24 June 2012

Remember John and unstick your tongue (UPDATED)

Nativity of John the Baptist
Fr. Philip Neri Powell, OP
St. Dominic Church, NOLA

Audio File Link

Elizabeth, a woman advanced in years, gives birth to a son. After wrangling with family and friends over what to name him, Elizabeth's husband, Zechariah, approves (in writing) the name she has chosen, and the boy is named John. With the child properly named, two events immediately follow: 1) Zechariah's punishment for doubting the word of God's angel about Elizabeth's pregnancy is lifted—his tongue is unstuck; and 2) “fear came upon all their neighbors.” These two events, following as they do upon the naming of this child, reveal to us the significance of the birth of Christ's herald: the name John means “God shows Himself to be gracious.” God, through the ministry of John the Baptist, reveals Himself to merciful, ready to forgive the transgressions of those who repent. Zechariah's tongue is freed so that he might pour blessings and praise upon the Lord. And the neighbors are filled with fear b/c everything they have ever believed, everyone they have ever known is about to change, radically, irrevocably change. John arrives among God's people to announce the coming of the Christ, the one who will break our chains and pierce our hearts. 

Zechariah, Elizabeth, their family, friends, and neighbors all know that the long-promised Messiah is coming. More than 800 years before, the prophet, Isiah, sang one of his four Servant Songs, foretelling the coming Christ: “Listen, O distant peoples. The Lord called me from birth, from my mother's womb he gave me my name. He made of me a sharp edged sword [. . .] He made me a polished arrow [. . .] You are my servant, he said to me [. . .] through whom I show my glory.” The Christ will arrive as a sharp edged sword to cut the bonds of sin. He will fly to God's people as a polished arrow to pierce their hearts so that they might die and rise with him. But freeing the people from sin and taking them into death and new life is not the end of Christ's purpose. Isiah continues to sing, “It is too little, he says, for you to be my servant, [. . .] I will make you a light to the nations, that my salvation may reach to the ends of the earth.” Christ's mission will not limited to those chosen in the covenant with Abraham. Christ comes as a light to all the nations so that the offer of the Father's mercy might be heard to the ends of the earth. John, he through whom “God shows Himself to be gracious” is just the beginning. 

For what exactly is John just the beginning? John's birth presages the birth of Christ, and the birth of Christ signals a new birth for all of creation. When Zechariah doubts the word of God's angel about his wife's miraculous pregnancy he is doing more than just questioning the integrity of a divine messenger. No doubt believing himself to be just an average senior citizen doing average senior citizen stuff day after day, Zechariah is told that his elderly wife, known to be barren, is to bear him a son, a son named John who “will be filled with the holy Spirit [. . .] turn the [. . .] disobedient to the understanding of the righteous, to prepare a people fit for the Lord.” And like any guy anywhere in the world in these circumstances, he balks at the news and asks, “Are you kidding me? My wife's an old lady!” And because he fails to remember who he is—a priest of God in God's temple—and b/c he flagrantly casts doubt on the entire prophetic heritage of his people, Zechariah is stuck speechless so that his doubt may not be spoken again. It is not until he names his son, John, “God shows Himself to be gracious,” that his tongue is freed to give God thanks and praise.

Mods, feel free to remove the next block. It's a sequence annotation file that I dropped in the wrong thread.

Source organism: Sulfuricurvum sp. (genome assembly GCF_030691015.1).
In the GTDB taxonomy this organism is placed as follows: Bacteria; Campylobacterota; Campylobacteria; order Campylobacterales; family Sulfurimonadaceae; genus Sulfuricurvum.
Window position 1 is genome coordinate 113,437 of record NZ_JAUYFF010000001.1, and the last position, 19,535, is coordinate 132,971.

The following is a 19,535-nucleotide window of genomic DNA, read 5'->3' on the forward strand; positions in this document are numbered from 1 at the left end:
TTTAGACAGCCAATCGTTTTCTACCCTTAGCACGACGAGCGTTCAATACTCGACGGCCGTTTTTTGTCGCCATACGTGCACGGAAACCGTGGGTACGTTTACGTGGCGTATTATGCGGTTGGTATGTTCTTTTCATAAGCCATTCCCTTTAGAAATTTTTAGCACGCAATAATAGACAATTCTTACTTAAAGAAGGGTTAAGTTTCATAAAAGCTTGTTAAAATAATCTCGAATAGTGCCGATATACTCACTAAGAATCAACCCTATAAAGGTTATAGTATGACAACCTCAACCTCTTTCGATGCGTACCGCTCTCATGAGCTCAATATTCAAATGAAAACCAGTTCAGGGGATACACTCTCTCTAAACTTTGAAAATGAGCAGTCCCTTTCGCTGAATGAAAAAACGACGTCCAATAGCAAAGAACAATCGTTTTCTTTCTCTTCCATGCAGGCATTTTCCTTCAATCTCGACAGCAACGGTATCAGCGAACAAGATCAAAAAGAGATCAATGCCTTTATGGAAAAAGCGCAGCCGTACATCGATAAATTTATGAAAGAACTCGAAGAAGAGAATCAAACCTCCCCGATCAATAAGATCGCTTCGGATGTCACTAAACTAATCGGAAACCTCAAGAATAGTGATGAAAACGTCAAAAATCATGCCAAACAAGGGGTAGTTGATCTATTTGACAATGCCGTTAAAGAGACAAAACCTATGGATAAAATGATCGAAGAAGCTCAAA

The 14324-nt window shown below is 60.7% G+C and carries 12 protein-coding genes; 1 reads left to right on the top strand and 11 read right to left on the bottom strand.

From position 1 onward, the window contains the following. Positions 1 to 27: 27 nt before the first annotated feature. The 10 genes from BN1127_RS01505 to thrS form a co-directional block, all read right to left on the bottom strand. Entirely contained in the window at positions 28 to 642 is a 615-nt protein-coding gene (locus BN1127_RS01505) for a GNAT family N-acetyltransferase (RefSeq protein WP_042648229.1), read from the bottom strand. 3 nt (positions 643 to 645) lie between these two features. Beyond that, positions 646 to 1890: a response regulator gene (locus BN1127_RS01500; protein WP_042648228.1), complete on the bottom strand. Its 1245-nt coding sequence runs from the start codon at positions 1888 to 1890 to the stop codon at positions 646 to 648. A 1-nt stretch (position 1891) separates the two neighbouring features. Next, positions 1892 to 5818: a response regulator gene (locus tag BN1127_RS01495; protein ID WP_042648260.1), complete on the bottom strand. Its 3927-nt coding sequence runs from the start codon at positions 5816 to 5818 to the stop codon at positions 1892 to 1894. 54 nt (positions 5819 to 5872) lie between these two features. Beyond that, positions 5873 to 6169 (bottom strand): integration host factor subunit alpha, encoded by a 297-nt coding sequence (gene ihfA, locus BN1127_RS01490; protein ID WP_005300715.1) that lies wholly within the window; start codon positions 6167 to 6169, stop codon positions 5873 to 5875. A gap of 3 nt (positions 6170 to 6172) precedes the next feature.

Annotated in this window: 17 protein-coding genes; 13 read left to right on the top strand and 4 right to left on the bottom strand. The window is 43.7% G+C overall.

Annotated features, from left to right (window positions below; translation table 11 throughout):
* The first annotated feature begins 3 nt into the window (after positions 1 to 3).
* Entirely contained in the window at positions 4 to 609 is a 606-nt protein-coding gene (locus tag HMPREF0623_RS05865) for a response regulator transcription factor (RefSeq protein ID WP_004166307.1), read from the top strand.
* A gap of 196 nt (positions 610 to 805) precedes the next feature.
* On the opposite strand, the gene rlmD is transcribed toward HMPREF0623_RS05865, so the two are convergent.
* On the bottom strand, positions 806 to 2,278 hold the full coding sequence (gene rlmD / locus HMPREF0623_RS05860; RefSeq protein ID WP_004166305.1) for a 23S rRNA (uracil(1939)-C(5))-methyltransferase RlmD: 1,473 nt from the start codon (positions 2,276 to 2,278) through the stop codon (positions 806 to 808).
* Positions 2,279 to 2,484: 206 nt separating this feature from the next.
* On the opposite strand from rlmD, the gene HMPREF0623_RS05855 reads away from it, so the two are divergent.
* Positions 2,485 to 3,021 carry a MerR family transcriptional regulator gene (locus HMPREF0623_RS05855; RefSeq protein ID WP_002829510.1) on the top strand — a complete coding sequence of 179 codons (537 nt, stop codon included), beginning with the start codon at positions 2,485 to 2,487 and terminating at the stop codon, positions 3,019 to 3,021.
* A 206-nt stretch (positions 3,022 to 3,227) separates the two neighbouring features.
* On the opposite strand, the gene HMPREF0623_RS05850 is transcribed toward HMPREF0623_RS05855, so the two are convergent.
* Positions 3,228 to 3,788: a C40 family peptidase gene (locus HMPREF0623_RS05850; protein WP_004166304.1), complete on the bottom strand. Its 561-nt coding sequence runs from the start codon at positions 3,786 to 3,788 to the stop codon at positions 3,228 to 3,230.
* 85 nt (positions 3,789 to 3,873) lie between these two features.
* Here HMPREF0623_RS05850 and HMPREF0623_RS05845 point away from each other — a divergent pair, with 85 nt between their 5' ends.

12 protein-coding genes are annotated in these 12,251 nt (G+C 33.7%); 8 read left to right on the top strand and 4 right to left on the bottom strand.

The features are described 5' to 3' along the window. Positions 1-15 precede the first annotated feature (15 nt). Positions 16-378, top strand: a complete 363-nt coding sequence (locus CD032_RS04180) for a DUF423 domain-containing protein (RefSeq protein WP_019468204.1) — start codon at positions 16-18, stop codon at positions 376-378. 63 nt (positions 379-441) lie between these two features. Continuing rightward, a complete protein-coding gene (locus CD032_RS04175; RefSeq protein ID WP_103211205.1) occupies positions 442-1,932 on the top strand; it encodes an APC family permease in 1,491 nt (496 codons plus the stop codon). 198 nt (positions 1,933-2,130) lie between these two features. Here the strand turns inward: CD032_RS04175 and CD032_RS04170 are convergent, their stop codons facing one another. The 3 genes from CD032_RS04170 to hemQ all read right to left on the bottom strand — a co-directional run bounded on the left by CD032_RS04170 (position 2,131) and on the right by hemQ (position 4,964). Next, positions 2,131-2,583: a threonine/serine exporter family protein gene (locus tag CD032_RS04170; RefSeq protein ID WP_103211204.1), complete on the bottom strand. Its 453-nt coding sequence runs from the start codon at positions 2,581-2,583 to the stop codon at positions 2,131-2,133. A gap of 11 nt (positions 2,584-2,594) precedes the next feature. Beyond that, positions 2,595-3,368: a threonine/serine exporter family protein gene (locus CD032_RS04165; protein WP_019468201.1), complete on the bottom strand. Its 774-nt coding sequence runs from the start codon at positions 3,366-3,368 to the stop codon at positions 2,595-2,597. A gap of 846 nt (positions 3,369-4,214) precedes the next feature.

We know that John's birth presages the birth of Christ, and the birth of Christ signals a new birth for all of creation. And we know that Zechariah's tongue is freed once he confesses God's abounding mercy. But why are the neighbors afraid? Luke tells us that Zechariah immediately begins blessing God when his tongue is unstuck, and “then fear came upon all their neighbors. . .” As neighbors will do, they spread the news of John's birth, and “all who heard these things took them to heart, saying, 'What, then, will this child be?'” What will John be? If “John” means “God shows Himself to be gracious,” who will he become? If they remember their ancient prophetic heritage, they know all too well that John is the one who sharpens the sword of Christ and polishes his arrows. He is the one who warns that the light of righteousness is about to shine; the one who come before the salvation of the world. They are afraid b/c John is now among them to preach repentance and to baptize those who repent with the waters of mercy. For them, in their disobedience, John is an angel and a monster—a messenger of light from God and a beast sent to tear their world apart. Everything they believe and everyone they know is radically changed.